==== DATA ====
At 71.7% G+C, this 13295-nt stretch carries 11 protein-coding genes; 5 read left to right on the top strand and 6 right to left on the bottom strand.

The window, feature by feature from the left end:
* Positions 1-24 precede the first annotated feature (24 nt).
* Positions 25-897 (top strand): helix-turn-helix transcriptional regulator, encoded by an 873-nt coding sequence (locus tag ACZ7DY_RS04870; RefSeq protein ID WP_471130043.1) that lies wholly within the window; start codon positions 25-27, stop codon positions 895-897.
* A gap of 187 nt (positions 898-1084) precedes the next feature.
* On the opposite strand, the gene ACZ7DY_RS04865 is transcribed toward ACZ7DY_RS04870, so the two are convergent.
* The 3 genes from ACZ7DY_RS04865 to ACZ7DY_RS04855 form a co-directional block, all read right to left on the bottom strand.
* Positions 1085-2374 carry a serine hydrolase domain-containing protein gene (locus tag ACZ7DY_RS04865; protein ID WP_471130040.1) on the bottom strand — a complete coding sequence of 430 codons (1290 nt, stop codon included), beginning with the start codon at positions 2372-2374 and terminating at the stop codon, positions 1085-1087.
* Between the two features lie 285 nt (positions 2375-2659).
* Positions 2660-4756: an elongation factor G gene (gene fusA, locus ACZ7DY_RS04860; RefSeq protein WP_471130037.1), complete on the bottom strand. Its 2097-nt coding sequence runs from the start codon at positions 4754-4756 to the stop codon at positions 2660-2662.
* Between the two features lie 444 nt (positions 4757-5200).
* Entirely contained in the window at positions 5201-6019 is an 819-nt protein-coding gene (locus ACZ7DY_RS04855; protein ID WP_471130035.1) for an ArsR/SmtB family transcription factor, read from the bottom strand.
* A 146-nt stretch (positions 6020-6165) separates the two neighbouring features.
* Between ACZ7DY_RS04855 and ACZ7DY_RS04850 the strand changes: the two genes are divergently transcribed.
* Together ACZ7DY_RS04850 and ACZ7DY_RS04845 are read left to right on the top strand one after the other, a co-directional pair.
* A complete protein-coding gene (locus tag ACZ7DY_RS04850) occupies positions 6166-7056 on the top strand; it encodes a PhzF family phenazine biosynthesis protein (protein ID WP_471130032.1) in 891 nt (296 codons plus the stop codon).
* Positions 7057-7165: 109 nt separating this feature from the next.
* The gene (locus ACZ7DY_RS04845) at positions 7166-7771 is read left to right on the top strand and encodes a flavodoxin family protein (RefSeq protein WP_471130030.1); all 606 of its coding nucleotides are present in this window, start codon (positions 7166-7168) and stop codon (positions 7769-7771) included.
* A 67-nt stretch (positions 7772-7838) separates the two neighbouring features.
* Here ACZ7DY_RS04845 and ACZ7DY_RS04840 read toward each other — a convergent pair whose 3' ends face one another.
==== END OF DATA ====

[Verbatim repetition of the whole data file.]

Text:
At 71.7% G+C, this 13295-nt stretch carries 11 protein-coding genes; 5 read left to right on the top strand and 6 right to left on the bottom strand.

The window, feature by feature from the left end:
* Positions 1-24 precede the first annotated feature (24 nt).
* Positions 25-897 (top strand): helix-turn-helix transcriptional regulator, encoded by an 873-nt coding sequence (locus tag ACZ7DY_RS04870; RefSeq protein ID WP_471130043.1) that lies wholly within the window; start codon positions 25-27, stop codon positions 895-897.
* A gap of 187 nt (positions 898-1084) precedes the next feature.
* On the opposite strand, the gene ACZ7DY_RS04865 is transcribed toward ACZ7DY_RS04870, so the two are convergent.
* The 3 genes from ACZ7DY_RS04865 to ACZ7DY_RS04855 form a co-directional block, all read right to left on the bottom strand.
* Positions 1085-2374 carry a serine hydrolase domain-containing protein gene (locus tag ACZ7DY_RS04865; protein ID WP_471130040.1) on the bottom strand — a complete coding sequence of 430 codons (1290 nt, stop codon included), beginning with the start codon at positions 2372-2374 and terminating at the stop codon, positions 1085-1087.
* Between the two features lie 285 nt (positions 2375-2659).
* Positions 2660-4756: an elongation factor G gene (gene fusA, locus ACZ7DY_RS04860; RefSeq protein WP_471130037.1), complete on the bottom strand. Its 2097-nt coding sequence runs from the start codon at positions 4754-4756 to the stop codon at positions 2660-2662.
* Between the two features lie 444 nt (positions 4757-5200).
* Entirely contained in the window at positions 5201-6019 is an 819-nt protein-coding gene (locus ACZ7DY_RS04855; protein ID WP_471130035.1) for an ArsR/SmtB family transcription factor, read from the bottom strand.
* A 146-nt stretch (positions 6020-6165) separates the two neighbouring features.
* Between ACZ7DY_RS04855 and ACZ7DY_RS04850 the strand changes: the two genes are divergently transcribed.
* Together ACZ7DY_RS04850 and ACZ7DY_RS04845 are read left to right on the top strand one after the other, a co-directional pair.
* A complete protein-coding gene (locus tag ACZ7DY_RS04850) occupies positions 6166-7056 on the top strand; it encodes a PhzF family phenazine biosynthesis protein (protein ID WP_471130032.1) in 891 nt (296 codons plus the stop codon).
* Positions 7057-7165: 109 nt separating this feature from the next.
* The gene (locus ACZ7DY_RS04845) at positions 7166-7771 is read left to right on the top strand and encodes a flavodoxin family protein (RefSeq protein WP_471130030.1); all 606 of its coding nucleotides are present in this window, start codon (positions 7166-7168) and stop codon (positions 7769-7771) included.
* A 67-nt stretch (positions 7772-7838) separates the two neighbouring features.
* Here ACZ7DY_RS04845 and ACZ7DY_RS04840 read toward each other — a convergent pair whose 3' ends face one another.